The Great Master

"The Great Master" number 64 of 200 from Robert Aitken's book Miniatures of a Zen Master.

Spring Palouse Evening  -  From WoodenZen

"'Don't look around'. The guidance of the Buddha himself is encapsulated in those words." This is a continuation of the Buddha's "be a light unto yourself".

This feels like the kind of advice that is easy to overlook. Isn't Zen practice harder than "don't look around"? What this doesn't say is that once we stop looking "around" for answers or for comparison to see how we are doing, what we are left with is looking "right here". The sound of the wren, Mary rustling papers, the hum of the CPU fans. The muscles straining to hold my back in place as I hunch forward over the keyboard, each finger rhythmically finding its key. These confirm my connection with life. Not the other way around.

In the past, answers to life's important questions have never come looking 'out there'. Yet we persist in continuing to "look around" hoping to find some answer.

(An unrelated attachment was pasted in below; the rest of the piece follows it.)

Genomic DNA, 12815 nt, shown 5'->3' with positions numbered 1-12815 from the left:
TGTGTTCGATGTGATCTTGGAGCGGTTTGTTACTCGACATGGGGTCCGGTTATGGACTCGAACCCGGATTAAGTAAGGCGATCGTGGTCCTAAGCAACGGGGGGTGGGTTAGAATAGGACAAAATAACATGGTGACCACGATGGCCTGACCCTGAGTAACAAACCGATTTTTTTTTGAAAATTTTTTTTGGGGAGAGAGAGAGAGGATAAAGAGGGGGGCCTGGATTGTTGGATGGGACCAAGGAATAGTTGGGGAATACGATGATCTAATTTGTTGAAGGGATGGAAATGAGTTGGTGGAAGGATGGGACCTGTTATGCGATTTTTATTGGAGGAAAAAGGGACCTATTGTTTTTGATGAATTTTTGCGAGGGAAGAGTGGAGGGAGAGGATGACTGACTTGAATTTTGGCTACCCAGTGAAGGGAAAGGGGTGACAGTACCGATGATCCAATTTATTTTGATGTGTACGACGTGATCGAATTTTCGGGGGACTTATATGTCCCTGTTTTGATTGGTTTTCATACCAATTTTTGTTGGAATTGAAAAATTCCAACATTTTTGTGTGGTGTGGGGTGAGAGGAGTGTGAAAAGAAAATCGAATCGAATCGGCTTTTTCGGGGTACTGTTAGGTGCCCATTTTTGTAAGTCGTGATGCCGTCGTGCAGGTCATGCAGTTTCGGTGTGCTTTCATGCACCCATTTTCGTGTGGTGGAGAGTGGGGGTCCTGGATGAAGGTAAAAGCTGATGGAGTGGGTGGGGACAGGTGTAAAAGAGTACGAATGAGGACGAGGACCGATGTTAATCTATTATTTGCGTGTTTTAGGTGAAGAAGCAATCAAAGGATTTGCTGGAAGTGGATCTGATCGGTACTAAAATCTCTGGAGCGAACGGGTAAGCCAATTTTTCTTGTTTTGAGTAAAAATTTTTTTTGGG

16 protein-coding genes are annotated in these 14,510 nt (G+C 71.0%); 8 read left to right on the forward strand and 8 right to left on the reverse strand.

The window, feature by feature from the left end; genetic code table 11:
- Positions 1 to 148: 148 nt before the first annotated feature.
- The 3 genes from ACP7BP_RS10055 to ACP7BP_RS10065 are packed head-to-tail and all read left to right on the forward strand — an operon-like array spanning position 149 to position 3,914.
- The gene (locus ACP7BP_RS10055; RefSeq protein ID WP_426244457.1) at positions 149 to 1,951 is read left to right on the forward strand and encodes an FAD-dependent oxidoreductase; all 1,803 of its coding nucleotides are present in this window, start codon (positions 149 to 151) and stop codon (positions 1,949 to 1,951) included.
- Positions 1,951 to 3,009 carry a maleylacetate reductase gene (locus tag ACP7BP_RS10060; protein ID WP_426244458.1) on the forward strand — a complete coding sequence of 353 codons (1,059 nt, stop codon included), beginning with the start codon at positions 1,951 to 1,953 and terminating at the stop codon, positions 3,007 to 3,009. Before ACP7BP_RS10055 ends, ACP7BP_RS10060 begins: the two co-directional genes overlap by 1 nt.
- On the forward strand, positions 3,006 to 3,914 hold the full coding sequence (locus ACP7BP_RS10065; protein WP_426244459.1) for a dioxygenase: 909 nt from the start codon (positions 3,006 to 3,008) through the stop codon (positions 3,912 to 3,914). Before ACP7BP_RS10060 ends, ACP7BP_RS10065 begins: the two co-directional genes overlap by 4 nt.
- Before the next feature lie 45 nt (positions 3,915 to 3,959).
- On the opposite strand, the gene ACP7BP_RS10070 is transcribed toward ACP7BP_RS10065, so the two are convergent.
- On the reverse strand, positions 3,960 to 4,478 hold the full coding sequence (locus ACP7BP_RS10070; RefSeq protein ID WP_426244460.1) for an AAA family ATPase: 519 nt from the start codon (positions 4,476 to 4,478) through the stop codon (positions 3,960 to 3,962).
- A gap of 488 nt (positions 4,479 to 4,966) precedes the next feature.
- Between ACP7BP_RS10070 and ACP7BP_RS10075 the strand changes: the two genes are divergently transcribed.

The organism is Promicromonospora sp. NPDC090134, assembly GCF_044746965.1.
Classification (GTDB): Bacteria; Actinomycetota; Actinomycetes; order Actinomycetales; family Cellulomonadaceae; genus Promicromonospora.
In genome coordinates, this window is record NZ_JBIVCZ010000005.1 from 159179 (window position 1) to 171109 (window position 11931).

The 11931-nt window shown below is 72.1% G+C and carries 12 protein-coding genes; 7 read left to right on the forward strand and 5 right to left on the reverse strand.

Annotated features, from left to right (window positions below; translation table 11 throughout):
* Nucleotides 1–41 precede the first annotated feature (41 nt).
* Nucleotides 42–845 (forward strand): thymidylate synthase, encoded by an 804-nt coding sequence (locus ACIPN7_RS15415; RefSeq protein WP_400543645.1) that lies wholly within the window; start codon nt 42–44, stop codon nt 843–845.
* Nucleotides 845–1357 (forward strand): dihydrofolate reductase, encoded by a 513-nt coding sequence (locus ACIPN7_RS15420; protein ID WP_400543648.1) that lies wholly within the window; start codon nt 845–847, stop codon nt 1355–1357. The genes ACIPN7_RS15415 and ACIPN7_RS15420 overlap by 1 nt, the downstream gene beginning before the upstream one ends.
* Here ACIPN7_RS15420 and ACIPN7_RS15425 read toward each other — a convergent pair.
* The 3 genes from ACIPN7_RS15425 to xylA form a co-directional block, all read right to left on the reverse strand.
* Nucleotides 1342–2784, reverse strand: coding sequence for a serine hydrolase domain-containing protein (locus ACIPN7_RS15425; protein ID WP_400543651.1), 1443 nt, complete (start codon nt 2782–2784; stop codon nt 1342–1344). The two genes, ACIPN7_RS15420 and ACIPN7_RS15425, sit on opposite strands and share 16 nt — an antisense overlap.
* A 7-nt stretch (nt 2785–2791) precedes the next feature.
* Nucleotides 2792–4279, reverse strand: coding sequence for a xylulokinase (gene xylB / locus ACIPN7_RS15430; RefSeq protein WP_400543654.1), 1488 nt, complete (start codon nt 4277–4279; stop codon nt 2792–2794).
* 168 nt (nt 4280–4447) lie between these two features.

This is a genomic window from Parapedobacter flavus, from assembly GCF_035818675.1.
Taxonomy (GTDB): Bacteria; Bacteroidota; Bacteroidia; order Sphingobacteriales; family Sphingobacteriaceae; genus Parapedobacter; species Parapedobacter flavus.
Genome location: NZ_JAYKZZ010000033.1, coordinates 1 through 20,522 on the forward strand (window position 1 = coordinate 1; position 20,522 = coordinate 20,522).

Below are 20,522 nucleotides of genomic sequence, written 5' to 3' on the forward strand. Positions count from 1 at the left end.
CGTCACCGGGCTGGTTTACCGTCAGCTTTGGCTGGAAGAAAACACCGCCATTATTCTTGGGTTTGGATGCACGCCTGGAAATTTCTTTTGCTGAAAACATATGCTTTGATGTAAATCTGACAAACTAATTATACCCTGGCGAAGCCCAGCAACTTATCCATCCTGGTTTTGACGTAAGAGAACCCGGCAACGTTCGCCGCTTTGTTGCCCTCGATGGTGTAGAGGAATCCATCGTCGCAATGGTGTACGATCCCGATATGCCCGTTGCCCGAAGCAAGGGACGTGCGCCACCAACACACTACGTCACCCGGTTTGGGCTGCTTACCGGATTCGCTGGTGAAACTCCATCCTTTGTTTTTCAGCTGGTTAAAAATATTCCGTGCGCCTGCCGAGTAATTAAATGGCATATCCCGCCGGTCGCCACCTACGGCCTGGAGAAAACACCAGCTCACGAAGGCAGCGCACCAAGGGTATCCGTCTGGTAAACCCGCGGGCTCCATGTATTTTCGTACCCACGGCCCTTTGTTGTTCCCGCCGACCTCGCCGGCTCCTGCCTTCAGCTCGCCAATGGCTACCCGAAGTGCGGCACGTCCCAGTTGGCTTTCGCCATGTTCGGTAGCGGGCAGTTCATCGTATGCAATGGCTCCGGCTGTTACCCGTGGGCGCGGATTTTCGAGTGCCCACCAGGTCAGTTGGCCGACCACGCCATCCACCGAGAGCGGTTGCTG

The definition of insanity is doing the same thing over and over again expecting different results.
–Author Unknown

This is Zen's greatest attributes, the cutting through of complexity. The practice and realization is actually so easy, so right under our noses that we miss it completely. When we get a glimpse, we dismiss as not being the real thing. We mistakenly think the realization has to be grand and either intellectually or emotionally orgasmic.

Yet it is as simple as "don't look around." I'm going to follow that advice and see where I'm lead.

Any error or confusion created by my commentary on Miniatures of a Zen Master
is solely a reflection of my own delusion and ignorance.
Any merit generated by this activity is solely the result of
Aitken Roshi's clear teaching and is dedicated to
all Buddhas and Bodhisattvas throughout space and time.